INBRAIN Neuroelectronics announces FDA Breakthrough Device Designation for Its Graphene-Based Intelligent Network Modulation Platform

INBRAIN Neuroelectronics, a health-tech company dedicated to developing intelligent graphene-neural platform, has announced that its Intelligent Network Modulation System has been granted Breakthrough Device Designation (BDD) from the U.S. Food & Drug Administration (FDA) as an adjunctive therapy for treating Parkinson’s disease.

The INBRAIN system uses graphene, whose electrical and mechanical properties make it ideal for neurotechnology innovation. INBRAIN’s neural platform technology enables ultra-high signal resolution and uses machine learning software that decodes therapy-specific biomarkers to deliver highly focused, adaptive neuroelectronic therapy that re-balances pathological neural networks.

Read the full story Posted: Sep 20,2023

Researchers design scalable graphene sensor array for real-time toxins monitoring in flowing water

A team of researchers, led by the University of Wisconsin-Milwaukee, recently developed a path to mass-manufacture high-performance graphene sensors that can detect heavy metals and bacteria in flowing tap water. This advance could bring down the cost of such sensors to just US $1 each, allowing people to test their drinking water for toxins at home.

The sensors have to be extraordinarily sensitive to catch the minute concentrations of toxins that can cause harm. For example, the U.S. Food and Drug Administration states that bottled water must have a lead concentration of no more than 5 parts per billion. Today, detecting parts-per-billion or even parts-per-trillion concentrations of heavy metals, bacteria, and other toxins is only possible by analyzing water samples in the laboratory, says Junhong Chen, a professor of molecular engineering at the University of Chicago and the lead water strategist at Argonne National Laboratory. But his group has developed a sensor with a graphene field-effect transistor (FET) that can detect toxins at those low levels within seconds.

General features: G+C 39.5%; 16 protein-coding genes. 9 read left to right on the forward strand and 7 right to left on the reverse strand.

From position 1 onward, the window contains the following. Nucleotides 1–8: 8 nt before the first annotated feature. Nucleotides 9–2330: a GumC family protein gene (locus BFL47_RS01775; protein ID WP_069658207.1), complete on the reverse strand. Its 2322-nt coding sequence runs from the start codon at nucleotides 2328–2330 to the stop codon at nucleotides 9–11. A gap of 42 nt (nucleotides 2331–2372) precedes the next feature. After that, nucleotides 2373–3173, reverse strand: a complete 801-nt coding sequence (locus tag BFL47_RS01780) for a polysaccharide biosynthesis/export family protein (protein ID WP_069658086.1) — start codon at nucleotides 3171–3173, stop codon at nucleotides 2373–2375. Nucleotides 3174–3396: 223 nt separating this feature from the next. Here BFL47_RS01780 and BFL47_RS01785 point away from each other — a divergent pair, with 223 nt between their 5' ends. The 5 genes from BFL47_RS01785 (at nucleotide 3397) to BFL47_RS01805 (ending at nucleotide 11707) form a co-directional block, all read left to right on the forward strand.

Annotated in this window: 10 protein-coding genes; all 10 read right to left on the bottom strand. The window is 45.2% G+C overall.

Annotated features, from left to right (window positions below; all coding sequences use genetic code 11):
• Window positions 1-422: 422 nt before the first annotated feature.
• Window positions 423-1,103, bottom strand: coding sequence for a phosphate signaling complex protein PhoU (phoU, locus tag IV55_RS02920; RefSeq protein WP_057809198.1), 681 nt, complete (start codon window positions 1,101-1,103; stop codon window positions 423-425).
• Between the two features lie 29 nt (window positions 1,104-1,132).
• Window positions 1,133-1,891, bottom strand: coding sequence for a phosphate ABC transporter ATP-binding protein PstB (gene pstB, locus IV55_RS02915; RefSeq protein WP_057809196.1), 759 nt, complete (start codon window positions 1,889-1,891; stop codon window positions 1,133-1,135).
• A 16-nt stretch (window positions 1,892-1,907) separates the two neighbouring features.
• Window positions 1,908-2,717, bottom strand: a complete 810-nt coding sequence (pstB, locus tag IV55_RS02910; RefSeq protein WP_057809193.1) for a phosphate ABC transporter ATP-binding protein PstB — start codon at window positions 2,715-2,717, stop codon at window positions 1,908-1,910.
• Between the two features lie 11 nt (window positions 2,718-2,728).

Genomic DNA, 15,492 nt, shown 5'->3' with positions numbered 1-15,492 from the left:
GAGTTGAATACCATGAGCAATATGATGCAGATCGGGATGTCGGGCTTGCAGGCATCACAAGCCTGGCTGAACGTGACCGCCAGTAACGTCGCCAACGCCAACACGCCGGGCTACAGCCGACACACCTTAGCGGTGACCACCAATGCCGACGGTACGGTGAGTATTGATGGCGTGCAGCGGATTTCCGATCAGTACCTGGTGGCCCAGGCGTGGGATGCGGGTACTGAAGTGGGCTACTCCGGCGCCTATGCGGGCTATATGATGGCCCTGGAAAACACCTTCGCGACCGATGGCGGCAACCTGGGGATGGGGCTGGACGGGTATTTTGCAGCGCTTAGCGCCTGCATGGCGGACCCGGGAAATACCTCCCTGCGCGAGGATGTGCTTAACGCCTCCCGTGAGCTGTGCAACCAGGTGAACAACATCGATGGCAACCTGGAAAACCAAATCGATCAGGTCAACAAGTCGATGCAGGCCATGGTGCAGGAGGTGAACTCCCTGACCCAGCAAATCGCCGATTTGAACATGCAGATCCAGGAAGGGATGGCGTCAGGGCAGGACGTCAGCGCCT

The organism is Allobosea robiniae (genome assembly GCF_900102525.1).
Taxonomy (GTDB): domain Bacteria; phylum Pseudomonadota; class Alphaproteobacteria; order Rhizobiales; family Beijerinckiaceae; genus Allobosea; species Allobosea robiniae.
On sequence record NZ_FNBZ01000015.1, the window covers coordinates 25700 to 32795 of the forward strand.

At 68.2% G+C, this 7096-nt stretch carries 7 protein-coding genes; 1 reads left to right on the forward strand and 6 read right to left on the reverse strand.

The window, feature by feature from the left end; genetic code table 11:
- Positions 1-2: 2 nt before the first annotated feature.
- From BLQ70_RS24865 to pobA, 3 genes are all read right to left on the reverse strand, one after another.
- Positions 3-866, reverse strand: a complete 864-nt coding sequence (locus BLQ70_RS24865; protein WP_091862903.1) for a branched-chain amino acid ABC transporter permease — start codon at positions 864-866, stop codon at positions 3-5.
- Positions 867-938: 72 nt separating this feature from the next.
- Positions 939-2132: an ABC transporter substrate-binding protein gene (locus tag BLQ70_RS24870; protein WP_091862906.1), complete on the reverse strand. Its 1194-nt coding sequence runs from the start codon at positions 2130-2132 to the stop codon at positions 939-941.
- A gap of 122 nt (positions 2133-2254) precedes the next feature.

Read the full story Posted: Aug 29,2023

MINIGRAPH project aims to pave the way for a new generation of graphene-based adaptive neuroelectronic therapies

The MINIGRAPH project (Minimally Invasive Neuromodulation Implant and implantation procedure based on ground-breaking GRAPHene technology for treating brain disorders) aims to pave the way for a new generation of adaptive neuroelectronic therapies, resolving the most important limitations of current technology. The project revolves around the development of a new generation of graphene-based brain implants.

The project started in October 2022 and will go on for 36 months. It is a HORIZON-EIC project, with an estimated cost of €3,928,402.50. Among its members are ICN2, IMEC, Fraunhofer, INBRAIN Neuroelectronics, MSRL and more. Recently, Scientists from the Czech Advanced Technologies and Research Institute – CATRIN at Palacký University also announced that they will participate in the project.

Read the full story Posted: Aug 16,2023

Researchers design rGO-based nerve gas sensor using human scent receptors

Researchers from Seoul National University and Samsung Electronics have developed a sensitive and selective nerve gas sensor using human scent receptors. It reliably detected a substitute for deadly sarin gas in simulated tests.